Jesus is Mocked
March 10, 2021 Speaker: Rev. Jack Meehan Series: Midweek Lent 2021: The Passion According to St. Mark
Topic: Biblical Verse: Mark 15:16–15:20
Midweek Lenten Worship
March 10, 2021
“Jesus is Mocked”
And the soldiers led him away inside the palace (that is, the governor's headquarters), and they called together the whole battalion. 17 And they clothed him in a purple cloak, and twisting together a crown of thorns, they put it on him. 18 And they began to salute him, “Hail, King of the Jews!” 19 And they were striking his head with a reed and spitting on him and kneeling down in homage to him. 20 And when they had mocked him, they stripped him of the purple cloak and put his own clothes on him. And they led him out to crucify him (Mark 15:16-20).
As if the scourging wasn’t enough, insult is added to injury now as Jesus is mocked by the soldiers before being crucified. Remember that Jesus had just come off a punishment (scourging or flogging) that oftentimes killed those who had to endure it. And now, standing naked and weakened by this physical torture, his entire body bloody and scarred, Jesus undergoes psychological torture as well. Jesus is now mocked by the soldiers who had him in their possession for a brief time.
In our own lives, we may know what it’s like to be mocked by others. It is degrading and humiliating. Even today, with anti-bullying campaigns to help all children be safe, it still happens. Being mocked isn’t limited to childhood, either. It can happen at any age. For those who have lived through such hostility and violence, even if there are never physical scars that can be seen with the eye, there are emotional and psychological scars that are unseen and often very deep. And so perhaps on some level we can understand to some degree what Jesus experienced as he stood surrounded by the whole battalion of mocking soldiers.
A battalion (σπεϊρα) usually meant a cohort of soldiers, which was about one-tenth of a Roman legion. Because a legion numbered about 6000 soldiers, a battalion would have been around 600 soldiers. In all likelihood, these were probably auxiliary troops who had accompanied the governor from the capital of Caesarea to Jerusalem when he went there. They were there to help the troops already stationed at the Fortress Antonia, adjacent to the Temple in Jerusalem, to keep the peace and ensure public order. This was especially needed during festivals like Passover when the population of Jerusalem swelled with visitors and pilgrims, and the risk of rioting and rebellion against Rom was high. The trial and scourging of “the King of the Jews” would have caused a sensation among the soldiers. They would have been more than ready to unleash pent-up aggression and hostility on someone convicted of high treason. And so Jesus was now surrounded by a second angry mob; not just dozens, but hundreds of soldiers. “Mark’s description suggests a kind of grotesque vaudeville: Jesus, bruised and bleeding, is pushed among the coarse soldiers who gathered in the expectation of a few moments of entertainment” (The Gospel According to Mark, by William L. Lane. Grand Rapids: Eerdmans, 1974; pp. 559).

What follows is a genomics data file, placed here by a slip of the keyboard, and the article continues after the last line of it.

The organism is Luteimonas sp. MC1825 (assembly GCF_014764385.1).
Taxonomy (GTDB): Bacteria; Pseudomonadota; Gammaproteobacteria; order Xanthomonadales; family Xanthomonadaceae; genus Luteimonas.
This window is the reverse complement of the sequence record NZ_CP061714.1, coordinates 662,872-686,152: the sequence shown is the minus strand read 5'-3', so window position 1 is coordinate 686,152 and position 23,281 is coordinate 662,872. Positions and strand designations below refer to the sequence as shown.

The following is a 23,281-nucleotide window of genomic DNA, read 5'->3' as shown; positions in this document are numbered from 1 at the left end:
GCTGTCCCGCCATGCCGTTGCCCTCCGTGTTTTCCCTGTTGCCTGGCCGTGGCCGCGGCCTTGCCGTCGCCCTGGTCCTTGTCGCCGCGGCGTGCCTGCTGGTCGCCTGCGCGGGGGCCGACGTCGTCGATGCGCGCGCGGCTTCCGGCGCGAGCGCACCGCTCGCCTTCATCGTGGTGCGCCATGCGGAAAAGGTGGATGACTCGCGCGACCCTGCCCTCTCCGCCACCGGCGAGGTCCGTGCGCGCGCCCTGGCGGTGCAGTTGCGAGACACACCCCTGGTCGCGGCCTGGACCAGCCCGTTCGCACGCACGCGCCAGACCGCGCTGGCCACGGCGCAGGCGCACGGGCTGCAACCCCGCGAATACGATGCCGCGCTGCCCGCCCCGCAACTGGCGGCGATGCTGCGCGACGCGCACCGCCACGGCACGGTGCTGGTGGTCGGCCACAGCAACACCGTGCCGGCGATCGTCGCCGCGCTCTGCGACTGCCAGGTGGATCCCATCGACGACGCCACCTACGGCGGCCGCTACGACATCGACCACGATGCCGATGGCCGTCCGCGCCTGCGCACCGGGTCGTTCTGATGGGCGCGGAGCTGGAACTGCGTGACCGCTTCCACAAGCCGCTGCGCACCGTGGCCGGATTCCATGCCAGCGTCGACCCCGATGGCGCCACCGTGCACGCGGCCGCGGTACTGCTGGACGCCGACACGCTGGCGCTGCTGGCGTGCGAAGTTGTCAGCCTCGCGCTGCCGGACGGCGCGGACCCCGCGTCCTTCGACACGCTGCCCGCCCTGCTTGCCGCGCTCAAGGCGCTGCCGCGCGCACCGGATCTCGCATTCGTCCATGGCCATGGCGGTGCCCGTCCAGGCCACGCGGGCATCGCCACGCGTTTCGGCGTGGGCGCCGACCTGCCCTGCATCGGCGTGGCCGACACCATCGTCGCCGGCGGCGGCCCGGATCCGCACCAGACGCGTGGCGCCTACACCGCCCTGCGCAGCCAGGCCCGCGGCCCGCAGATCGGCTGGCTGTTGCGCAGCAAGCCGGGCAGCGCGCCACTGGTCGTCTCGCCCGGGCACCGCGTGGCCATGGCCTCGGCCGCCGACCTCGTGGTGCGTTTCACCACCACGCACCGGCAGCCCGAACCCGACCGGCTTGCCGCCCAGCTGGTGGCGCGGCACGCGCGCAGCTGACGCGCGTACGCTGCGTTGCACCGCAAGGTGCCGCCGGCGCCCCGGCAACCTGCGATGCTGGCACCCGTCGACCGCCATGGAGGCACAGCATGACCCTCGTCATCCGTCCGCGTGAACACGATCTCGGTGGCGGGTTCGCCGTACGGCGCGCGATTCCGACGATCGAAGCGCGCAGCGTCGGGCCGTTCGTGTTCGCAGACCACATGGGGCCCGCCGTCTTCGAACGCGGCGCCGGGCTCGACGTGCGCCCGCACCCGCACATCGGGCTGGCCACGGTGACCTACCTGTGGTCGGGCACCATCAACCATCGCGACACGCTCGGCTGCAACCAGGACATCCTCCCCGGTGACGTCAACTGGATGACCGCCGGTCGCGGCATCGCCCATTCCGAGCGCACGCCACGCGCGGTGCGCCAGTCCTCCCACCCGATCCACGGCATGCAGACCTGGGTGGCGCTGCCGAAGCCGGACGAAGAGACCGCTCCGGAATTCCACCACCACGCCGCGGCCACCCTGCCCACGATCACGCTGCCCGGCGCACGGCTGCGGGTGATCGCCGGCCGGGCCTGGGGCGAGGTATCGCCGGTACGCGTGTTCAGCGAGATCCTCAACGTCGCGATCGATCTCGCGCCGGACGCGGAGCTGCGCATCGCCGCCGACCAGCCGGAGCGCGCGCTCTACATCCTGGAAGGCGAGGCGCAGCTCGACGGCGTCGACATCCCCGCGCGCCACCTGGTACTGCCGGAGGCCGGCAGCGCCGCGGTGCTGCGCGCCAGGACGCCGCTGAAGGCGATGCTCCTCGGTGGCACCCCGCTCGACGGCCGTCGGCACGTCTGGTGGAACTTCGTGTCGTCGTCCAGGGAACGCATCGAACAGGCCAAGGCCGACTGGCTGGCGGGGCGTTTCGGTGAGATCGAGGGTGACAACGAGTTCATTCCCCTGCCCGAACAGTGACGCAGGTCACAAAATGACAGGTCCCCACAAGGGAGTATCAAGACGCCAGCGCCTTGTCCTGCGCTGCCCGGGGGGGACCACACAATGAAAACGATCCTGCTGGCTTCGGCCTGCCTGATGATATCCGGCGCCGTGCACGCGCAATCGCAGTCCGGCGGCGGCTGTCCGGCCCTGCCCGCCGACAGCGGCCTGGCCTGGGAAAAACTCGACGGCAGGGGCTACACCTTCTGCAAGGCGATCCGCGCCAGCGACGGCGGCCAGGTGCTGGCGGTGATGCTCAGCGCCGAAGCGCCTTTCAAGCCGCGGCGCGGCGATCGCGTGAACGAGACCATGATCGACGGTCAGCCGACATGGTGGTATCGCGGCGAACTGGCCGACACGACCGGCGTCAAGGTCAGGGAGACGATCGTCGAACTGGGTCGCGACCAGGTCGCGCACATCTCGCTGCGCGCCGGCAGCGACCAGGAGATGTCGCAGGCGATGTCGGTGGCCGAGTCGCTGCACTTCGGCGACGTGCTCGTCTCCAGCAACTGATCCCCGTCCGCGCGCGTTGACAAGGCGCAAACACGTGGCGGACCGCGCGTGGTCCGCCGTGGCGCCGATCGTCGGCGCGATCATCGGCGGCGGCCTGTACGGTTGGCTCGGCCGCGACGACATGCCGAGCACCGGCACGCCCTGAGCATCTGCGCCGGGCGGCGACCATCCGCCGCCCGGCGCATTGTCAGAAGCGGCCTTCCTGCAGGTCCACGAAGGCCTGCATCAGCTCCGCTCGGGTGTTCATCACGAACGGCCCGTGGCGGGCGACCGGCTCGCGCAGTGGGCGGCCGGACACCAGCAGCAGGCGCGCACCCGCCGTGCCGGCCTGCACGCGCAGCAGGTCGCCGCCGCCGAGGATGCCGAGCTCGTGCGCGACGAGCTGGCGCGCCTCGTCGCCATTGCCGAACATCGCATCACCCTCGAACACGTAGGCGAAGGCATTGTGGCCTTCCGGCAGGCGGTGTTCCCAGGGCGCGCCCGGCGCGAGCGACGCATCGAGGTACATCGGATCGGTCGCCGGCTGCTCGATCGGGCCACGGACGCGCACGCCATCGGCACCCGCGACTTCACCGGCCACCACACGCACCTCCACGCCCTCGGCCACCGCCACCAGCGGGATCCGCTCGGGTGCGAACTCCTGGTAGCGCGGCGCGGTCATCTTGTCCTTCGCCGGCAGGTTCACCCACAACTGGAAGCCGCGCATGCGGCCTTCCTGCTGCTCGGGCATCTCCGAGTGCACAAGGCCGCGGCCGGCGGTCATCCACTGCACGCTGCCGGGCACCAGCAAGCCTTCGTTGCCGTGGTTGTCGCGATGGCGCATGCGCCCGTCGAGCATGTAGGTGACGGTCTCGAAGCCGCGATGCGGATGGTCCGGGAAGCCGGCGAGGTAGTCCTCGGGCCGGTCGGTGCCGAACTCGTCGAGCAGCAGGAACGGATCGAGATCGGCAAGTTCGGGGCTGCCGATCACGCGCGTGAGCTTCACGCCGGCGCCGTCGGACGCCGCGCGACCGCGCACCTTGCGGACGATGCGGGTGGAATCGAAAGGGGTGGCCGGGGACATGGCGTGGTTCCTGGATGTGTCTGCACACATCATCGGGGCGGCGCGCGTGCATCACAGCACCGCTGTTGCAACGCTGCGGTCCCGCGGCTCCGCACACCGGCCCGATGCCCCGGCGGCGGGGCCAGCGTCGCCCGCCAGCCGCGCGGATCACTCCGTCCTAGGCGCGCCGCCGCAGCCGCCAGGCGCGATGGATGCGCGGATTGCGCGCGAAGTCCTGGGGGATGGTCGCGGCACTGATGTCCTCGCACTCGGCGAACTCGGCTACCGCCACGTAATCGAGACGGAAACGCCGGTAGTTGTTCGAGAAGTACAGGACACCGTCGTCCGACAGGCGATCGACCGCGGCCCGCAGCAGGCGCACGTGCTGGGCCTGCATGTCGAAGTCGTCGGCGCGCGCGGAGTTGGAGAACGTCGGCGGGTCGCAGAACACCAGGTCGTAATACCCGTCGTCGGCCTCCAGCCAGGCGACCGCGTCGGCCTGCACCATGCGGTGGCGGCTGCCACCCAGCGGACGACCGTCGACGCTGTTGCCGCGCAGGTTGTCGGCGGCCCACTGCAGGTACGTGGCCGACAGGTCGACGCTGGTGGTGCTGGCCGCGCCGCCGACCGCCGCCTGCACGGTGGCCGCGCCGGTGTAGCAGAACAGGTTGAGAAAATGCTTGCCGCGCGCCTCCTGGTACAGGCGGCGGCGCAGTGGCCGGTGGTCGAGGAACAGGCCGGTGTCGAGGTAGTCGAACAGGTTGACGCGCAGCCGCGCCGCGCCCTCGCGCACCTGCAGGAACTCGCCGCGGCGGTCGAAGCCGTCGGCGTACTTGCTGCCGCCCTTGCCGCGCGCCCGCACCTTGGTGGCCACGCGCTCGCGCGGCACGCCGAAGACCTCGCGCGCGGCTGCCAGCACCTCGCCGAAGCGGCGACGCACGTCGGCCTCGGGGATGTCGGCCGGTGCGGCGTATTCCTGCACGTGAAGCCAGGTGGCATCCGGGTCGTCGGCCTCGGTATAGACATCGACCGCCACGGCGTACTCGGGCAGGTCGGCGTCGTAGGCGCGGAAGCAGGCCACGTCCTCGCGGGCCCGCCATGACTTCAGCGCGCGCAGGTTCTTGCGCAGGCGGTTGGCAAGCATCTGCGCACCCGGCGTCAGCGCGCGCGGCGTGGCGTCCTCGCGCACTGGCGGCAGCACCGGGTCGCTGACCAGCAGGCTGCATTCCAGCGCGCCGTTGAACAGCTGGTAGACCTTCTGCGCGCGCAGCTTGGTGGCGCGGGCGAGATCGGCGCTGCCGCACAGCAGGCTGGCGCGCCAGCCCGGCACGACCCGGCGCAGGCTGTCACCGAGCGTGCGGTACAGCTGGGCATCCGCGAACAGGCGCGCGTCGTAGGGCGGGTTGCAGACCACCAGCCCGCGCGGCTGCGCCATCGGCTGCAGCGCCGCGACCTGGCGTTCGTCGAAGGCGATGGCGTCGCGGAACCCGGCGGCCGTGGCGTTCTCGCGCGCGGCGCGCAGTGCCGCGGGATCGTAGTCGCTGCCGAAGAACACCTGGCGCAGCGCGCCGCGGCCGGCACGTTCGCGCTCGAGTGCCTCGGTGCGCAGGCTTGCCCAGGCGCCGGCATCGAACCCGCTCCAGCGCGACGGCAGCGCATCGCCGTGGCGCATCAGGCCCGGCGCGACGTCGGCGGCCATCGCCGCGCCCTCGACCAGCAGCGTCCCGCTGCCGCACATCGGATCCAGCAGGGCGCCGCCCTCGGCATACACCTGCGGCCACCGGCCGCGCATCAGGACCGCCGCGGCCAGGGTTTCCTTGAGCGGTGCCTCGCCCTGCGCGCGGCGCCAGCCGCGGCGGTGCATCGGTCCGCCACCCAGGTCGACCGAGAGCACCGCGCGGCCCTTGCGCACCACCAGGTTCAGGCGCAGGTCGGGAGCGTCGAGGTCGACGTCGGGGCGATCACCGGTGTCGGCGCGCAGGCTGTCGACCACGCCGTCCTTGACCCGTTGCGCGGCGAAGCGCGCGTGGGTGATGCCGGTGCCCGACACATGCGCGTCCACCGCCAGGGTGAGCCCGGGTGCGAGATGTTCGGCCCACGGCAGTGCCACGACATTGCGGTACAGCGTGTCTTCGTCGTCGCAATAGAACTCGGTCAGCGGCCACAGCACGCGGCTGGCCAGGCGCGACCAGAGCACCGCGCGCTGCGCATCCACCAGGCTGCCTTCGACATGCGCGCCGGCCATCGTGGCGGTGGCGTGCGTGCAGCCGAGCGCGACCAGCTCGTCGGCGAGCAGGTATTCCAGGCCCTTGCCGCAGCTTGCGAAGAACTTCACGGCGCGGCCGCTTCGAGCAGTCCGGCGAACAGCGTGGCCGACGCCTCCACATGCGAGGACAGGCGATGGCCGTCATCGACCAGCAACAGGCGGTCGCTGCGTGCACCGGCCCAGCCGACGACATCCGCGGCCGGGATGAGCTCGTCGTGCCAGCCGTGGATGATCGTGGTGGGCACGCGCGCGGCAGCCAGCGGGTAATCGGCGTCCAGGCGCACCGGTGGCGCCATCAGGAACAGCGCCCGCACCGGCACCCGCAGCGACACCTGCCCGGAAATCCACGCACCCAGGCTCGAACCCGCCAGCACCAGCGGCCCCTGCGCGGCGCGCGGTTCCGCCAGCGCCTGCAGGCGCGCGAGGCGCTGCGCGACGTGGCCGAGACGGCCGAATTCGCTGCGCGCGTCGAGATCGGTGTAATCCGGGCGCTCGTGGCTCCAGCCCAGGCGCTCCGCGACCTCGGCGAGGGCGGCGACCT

The purple cloak and crown of thorns were a parody of kingly regalia that royalty would wear. The crown of thorns, although painful, was intended more as a caricature of the radiant crown surrounding the heads of gods and leaders as depicted on coins of that time. Think of the crown worn by the Statue of Liberty – that kind of crown. And the soldiers go on with mock adoration and worship of Jesus by bowing down to him, saying, “Hail, King of the Jews!” (Mark 15:18). This was a mockery of the traditional Roman acclamation toward the emperor, “Ave, Caesar!” – “Hail, Caesar.” They spit on him, which might also have been a gross parody of the kiss of homage customary in Eastern kingdoms. The soldiers strike Jesus; they use the mock scepter – the reed in his hand – to hit him over the head. It just goes on and on. Scripture does not record how long Jesus had to endure all of this, but it surely must have felt like an eternity. The prophetic words of Isaiah 53 are fulfilled here in Jesus: “He was despised and rejected by men, a man of sorrows and acquainted with grief; and as one from whom men hide their faces he was despised, and we esteemed him not” (Isaiah 53:3).
And then it’s over as the soldiers remove the purple cloak and put Jesus’ own clothes back on him. We are not told that the crown of thorns was ever removed, which is why in depictions of Jesus’ crucifixion he is shown as still wearing this symbol of mockery. “Normally those condemned to be crucified were led naked to the place of execution and were scourged on the way while carrying the cross-beam… Because Jesus had already been scourged, this custom was not followed… If it had been repeated, Jesus would have doubtless died by flagellation rather than by crucifixion” (Ibid, p. 560).
All this, Jesus has done for you and for me. Jesus endured mocking so that we might receive pardon. Jesus wore the crown of thorns so that we might receive the crown of everlasting life. Jesus was despised and rejected so that we might know full acceptance and unconditional love from our heavenly Father.
Join us for Midweek Lenten worship next Wednesday evening when we will hear of Jesus’ crucifixion (Mark 15:21-32). May the Lord who has begun this good work among us bring it to completion in the day of Christ Jesus (Philippians 1:6). Amen.